Back during my party animal heyday in the 80's and early 90's BT (before transition) I like many peeps my age hit every named (or renamed) H-town club in search of adventure, fun, a drink or two and sometimes romance.
During that time Houston night clubs had short shelf lives, and it wasn't uncommon to go to a newly opened club that had the same address of one you'd gone to faithfully in a previous incarnation, but had undergone an extreme makeover. Sometimes it was an old club name in a new location with a younger clientele.
Whether it was Rinestone Rangler, Boneshakers, Flamingo, D's and G's, Richter 9.9, Midtown Live, Georgi-O, The Rockk, Cartoons, Oasis, The Tyler Rose, Rage or some other spot in north or southwest Houston, me and my friends were there partying until the place closed down, then grabbing a bite to eat before heading home.
I was hitting the gay ones such as Studio 13, Uptown Downtown, Incognito and others as well during those times, and my party options became national in scope once I started working for CAL in 1987.
In all the non-gay ones I hit in H-town, there was one common denominator besides the deejays and the same party animals of my generation frequenting them. It was a tall, light brown skinned balding gentleman we called Pops. Pops would try to hit on the ladies, fail miserably at doing our latest dances, do silly stuff to make us all laugh and get the deejay's attention for a shout-out.
After wearily watching Pops' antics for the umpteenth time while hanging out one night at a northside spot called Boneshakers in 1983, I turned to my then homie Eric Shepherd and said, "Shep, slap me if I get to be Pops' age and I'm still trying to hang out in clubs."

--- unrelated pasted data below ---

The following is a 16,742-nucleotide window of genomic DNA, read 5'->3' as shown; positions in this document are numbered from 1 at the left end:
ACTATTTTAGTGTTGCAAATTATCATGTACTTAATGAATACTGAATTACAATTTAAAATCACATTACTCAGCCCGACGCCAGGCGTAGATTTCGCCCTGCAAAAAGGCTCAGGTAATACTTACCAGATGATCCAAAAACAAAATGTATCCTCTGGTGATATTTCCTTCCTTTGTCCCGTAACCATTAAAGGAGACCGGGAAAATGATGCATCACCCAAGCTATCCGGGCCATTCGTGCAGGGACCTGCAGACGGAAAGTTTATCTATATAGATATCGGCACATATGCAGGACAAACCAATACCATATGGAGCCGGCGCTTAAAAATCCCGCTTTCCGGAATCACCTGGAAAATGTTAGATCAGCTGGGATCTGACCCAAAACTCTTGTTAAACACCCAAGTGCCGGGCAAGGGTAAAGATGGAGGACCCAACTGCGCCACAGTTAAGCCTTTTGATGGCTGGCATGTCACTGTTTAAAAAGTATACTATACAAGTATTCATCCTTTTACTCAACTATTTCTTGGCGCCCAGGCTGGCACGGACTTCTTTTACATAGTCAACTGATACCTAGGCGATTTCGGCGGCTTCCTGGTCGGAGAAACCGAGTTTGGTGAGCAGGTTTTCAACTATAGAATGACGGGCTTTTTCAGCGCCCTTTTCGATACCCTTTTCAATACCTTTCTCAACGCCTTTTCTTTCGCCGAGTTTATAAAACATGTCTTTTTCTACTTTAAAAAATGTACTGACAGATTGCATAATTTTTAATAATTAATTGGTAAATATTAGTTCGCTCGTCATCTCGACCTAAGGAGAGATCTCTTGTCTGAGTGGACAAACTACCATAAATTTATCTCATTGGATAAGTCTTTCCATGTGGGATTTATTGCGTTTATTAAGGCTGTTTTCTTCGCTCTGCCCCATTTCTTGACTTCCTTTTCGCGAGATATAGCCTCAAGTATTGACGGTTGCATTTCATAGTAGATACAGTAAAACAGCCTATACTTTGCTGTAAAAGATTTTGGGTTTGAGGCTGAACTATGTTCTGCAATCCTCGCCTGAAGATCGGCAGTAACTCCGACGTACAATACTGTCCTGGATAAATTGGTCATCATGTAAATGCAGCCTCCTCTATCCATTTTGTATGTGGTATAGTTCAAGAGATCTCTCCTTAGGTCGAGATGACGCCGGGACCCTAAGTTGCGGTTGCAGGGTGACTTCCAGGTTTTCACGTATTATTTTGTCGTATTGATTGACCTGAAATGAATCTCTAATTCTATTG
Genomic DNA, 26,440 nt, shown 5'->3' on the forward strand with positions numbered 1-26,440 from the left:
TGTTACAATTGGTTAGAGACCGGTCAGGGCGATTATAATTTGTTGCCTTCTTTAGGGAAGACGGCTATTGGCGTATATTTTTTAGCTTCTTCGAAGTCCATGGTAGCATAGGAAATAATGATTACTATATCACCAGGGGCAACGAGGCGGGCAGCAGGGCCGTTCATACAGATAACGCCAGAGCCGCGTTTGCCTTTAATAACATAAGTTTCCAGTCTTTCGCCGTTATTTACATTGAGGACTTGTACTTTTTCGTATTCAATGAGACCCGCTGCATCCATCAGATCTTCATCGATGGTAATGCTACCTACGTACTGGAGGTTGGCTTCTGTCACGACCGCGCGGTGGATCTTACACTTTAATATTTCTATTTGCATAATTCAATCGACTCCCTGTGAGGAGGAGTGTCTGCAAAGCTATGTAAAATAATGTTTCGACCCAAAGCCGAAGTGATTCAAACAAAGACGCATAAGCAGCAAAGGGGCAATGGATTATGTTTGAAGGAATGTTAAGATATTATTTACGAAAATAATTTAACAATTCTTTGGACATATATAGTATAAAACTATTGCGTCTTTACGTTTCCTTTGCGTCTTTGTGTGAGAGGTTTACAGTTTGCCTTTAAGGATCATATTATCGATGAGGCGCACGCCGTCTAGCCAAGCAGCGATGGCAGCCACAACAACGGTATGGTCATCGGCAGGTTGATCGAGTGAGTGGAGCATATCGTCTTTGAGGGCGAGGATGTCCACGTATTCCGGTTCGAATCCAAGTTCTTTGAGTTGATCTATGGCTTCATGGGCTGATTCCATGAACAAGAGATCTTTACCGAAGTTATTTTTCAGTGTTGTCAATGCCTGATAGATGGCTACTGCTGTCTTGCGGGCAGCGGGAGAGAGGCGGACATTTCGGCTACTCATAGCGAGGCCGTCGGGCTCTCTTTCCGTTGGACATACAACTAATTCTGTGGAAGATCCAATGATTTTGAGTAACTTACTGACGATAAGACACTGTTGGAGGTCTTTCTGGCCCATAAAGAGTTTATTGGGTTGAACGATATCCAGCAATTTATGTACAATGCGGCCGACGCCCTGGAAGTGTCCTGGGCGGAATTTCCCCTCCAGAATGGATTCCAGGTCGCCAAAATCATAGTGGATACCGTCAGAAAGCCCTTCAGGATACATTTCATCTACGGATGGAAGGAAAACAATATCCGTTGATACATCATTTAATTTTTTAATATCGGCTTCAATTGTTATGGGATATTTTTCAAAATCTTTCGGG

I'm bringing up this story because I've been amused by one of the accusations hurled at me by some of my local critics here in Da Ville. It's alleged by some of 'the gurls' that I think I'm better than they are because I refuse to hang out with them in the local GLBT clubs.
Hello? I'm old enough to be their mother. Besides, if I'm hanging out at a club these days it's going to have a jazz band playing or the music being spun is old school R&B.
One reason I don't hang out in the GLBT clubs is because I'm boycotting two of them for hosting SQL performances last year (and they know who they are). I don't spend my hard earned bucks in establishments that disrespect me or my culture.
The major reason I don't hang out in many Louisville clubs, be they gay or straight is because prior to the no-smoking ordinance being passed by Metro Council last summer, I needed a gas mask to breathe with all the cigarette smoke fouling the air. It's even worse at the GLBT clubs. The Phenomenal Transwoman is not down with having her clothes and hair smelling like a cigarette factory for the next three days after a night out in them.
The other thing I'm not down with is being the old girl at the club. Visions of my twenties and Pops keep dancing in my head. I also believe that clubs are a young person's playground. I believe we all have a certain amount of time and our youthful moment to spend in them, then need to move on. What do I have in common with the zygotes who are running around trying to get laid besides cultural history and transgender status?
To be honest, as a writer who does the novel thang, I do need to poke my head inside one every now and then. I like writing fictional characters that are as realistic as possible, and it would definitely help in terms of fleshing out realistic twentysomething characters. It would help me acquire more info and get a feel for not only twentysomething culture and all its permutations in terms of lingo, the latest dances and fashion trends, but help understand the issues they deal with as well.
So I guess I could suffer being the old gal in the club every now and then for art's (and sometimes activism's) sake. Who knows, I may get lucky and find someone my own age to hang out with while I'm there.
But I'm still not spending one dime in those two clubs that hosted SQL performances.